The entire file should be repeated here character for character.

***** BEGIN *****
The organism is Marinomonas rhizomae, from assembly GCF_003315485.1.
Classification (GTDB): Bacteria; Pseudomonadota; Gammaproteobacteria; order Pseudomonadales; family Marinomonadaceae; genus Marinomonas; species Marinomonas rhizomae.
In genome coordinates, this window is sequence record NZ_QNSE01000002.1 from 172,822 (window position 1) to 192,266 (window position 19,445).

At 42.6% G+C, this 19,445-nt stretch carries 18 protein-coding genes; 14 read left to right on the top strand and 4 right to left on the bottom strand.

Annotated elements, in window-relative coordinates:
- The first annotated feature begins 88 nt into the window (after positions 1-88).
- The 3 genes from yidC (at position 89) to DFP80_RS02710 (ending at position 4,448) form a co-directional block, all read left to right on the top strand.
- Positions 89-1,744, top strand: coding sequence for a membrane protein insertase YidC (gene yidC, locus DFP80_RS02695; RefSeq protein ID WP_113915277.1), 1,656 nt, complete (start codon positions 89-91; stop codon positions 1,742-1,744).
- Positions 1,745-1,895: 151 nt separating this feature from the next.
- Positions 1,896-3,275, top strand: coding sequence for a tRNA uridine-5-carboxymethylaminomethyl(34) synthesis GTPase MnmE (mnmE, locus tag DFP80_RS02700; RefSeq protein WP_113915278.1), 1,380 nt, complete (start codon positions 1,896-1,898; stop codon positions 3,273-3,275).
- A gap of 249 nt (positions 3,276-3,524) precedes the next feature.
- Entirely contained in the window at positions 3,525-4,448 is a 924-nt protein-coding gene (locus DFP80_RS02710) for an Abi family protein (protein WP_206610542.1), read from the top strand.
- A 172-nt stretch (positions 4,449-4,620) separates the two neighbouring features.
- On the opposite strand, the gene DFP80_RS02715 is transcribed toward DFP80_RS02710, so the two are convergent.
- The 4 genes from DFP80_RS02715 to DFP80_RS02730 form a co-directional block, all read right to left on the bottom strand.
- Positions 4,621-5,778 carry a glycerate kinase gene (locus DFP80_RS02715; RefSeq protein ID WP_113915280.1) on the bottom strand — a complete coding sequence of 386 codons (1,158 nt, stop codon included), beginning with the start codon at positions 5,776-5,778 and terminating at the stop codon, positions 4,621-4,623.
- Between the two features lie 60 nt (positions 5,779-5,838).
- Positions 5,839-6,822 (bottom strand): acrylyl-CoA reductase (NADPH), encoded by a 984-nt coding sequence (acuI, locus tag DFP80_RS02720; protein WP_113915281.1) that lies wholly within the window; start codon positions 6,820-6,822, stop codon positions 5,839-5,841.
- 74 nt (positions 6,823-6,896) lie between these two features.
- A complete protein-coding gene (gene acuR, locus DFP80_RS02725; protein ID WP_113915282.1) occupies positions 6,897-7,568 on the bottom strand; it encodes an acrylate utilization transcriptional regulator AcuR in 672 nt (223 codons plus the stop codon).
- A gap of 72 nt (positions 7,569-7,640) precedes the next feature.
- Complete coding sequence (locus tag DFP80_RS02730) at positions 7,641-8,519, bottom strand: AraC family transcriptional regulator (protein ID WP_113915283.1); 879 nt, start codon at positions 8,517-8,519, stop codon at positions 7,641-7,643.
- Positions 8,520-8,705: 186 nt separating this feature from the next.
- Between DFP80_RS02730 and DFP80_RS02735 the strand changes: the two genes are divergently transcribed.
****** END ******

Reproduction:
The organism is Marinomonas rhizomae, from assembly GCF_003315485.1.
Classification (GTDB): Bacteria; Pseudomonadota; Gammaproteobacteria; order Pseudomonadales; family Marinomonadaceae; genus Marinomonas; species Marinomonas rhizomae.
In genome coordinates, this window is sequence record NZ_QNSE01000002.1 from 172,822 (window position 1) to 192,266 (window position 19,445).

At 42.6% G+C, this 19,445-nt stretch carries 18 protein-coding genes; 14 read left to right on the top strand and 4 right to left on the bottom strand.

Annotated elements, in window-relative coordinates:
- The first annotated feature begins 88 nt into the window (after positions 1-88).
- The 3 genes from yidC (at position 89) to DFP80_RS02710 (ending at position 4,448) form a co-directional block, all read left to right on the top strand.
- Positions 89-1,744, top strand: coding sequence for a membrane protein insertase YidC (gene yidC, locus DFP80_RS02695; RefSeq protein ID WP_113915277.1), 1,656 nt, complete (start codon positions 89-91; stop codon positions 1,742-1,744).
- Positions 1,745-1,895: 151 nt separating this feature from the next.
- Positions 1,896-3,275, top strand: coding sequence for a tRNA uridine-5-carboxymethylaminomethyl(34) synthesis GTPase MnmE (mnmE, locus tag DFP80_RS02700; RefSeq protein WP_113915278.1), 1,380 nt, complete (start codon positions 1,896-1,898; stop codon positions 3,273-3,275).
- A gap of 249 nt (positions 3,276-3,524) precedes the next feature.
- Entirely contained in the window at positions 3,525-4,448 is a 924-nt protein-coding gene (locus DFP80_RS02710) for an Abi family protein (protein WP_206610542.1), read from the top strand.
- A 172-nt stretch (positions 4,449-4,620) separates the two neighbouring features.
- On the opposite strand, the gene DFP80_RS02715 is transcribed toward DFP80_RS02710, so the two are convergent.
- The 4 genes from DFP80_RS02715 to DFP80_RS02730 form a co-directional block, all read right to left on the bottom strand.
- Positions 4,621-5,778 carry a glycerate kinase gene (locus DFP80_RS02715; RefSeq protein ID WP_113915280.1) on the bottom strand — a complete coding sequence of 386 codons (1,158 nt, stop codon included), beginning with the start codon at positions 5,776-5,778 and terminating at the stop codon, positions 4,621-4,623.
- Between the two features lie 60 nt (positions 5,779-5,838).
- Positions 5,839-6,822 (bottom strand): acrylyl-CoA reductase (NADPH), encoded by a 984-nt coding sequence (acuI, locus tag DFP80_RS02720; protein WP_113915281.1) that lies wholly within the window; start codon positions 6,820-6,822, stop codon positions 5,839-5,841.
- 74 nt (positions 6,823-6,896) lie between these two features.
- A complete protein-coding gene (gene acuR, locus DFP80_RS02725; protein ID WP_113915282.1) occupies positions 6,897-7,568 on the bottom strand; it encodes an acrylate utilization transcriptional regulator AcuR in 672 nt (223 codons plus the stop codon).
- A gap of 72 nt (positions 7,569-7,640) precedes the next feature.
- Complete coding sequence (locus tag DFP80_RS02730) at positions 7,641-8,519, bottom strand: AraC family transcriptional regulator (protein ID WP_113915283.1); 879 nt, start codon at positions 8,517-8,519, stop codon at positions 7,641-7,643.
- Positions 8,520-8,705: 186 nt separating this feature from the next.
- Between DFP80_RS02730 and DFP80_RS02735 the strand changes: the two genes are divergently transcribed.